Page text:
Public sale to rid Wishard property of remaining items

January 8, 2014
Back to TopCommentsE-mailPrintBookmark and Share

Wishard Memorial Hospital has been closed for about a month, but thousands of non-medical items still remain on the Wishard campus.

wishard closed 225pxTo rid the buildings of the surplus, a massive public sale will be held from 9 a.m. to 3 p.m. Jan. 11-12. Among the items available: furniture, office chairs, desks, recliners, file cabinets, artwork, flat-screen televisions, computers, laser printers, microwaves and refrigerators.

Only cash will be accepted, and items must be hauled away at the time of purchase.

Entry to the sale is through the main entrance of Wishard on Wishard Boulevard. Parking is available in any of the nearby parking garages.

Not-for-profits will have a chance to take anything that is left free of charge. They must pre-register by calling 880-4789 and will need to show proof of 501(c)(3) status upon arrival.

Wishard’s 17 buildings need to be cleaned before Indiana University can acquire the land near the IUPUI campus as part of a swap with the city that cleared the way for the $754 million Eskenazi Health just to the west.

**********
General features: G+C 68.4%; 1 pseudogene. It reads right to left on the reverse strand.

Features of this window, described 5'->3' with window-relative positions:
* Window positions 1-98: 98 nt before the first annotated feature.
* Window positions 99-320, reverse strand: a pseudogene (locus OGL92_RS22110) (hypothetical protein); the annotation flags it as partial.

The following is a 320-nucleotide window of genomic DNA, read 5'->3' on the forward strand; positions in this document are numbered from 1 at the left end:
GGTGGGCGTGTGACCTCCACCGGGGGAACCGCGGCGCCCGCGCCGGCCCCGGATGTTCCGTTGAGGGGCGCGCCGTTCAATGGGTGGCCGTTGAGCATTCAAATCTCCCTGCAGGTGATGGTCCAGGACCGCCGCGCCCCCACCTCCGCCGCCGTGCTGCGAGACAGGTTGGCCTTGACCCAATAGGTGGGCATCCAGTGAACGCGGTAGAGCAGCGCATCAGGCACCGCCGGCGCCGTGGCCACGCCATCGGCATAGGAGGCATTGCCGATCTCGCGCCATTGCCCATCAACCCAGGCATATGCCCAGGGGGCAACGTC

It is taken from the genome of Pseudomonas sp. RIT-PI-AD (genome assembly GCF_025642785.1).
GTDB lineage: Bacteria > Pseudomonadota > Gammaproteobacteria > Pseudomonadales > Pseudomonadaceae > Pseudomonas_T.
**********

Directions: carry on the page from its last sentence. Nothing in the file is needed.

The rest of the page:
As IBJ reported Jan. 6, the university wants to expand its health services program by using some existing Wishard space and tearing down other buildings and replacing them with modern facilities.

Chicago-based Centurion Service Group LLC is conducting the sale. Any money left after paying Centurion will go in Health and Hospital Corporation of Marion County’s general fund. The corporation operated Wishard and now runs Eskenazi Health.
 

ADVERTISEMENT
  • Why not
    Any money left after paying Centurion will go in Health and Hospital Corporation of Marion County’s general fund. If there is not going to create much money except to pay the company conducting the sale why not let local not for profits come in and get the stuff for their offices or let orgs like St. Vincent have the stuff to distribute to the poor--it just seems this would be a better use of the assets to help the community that paid for them in the first place.
    • Reply to Bob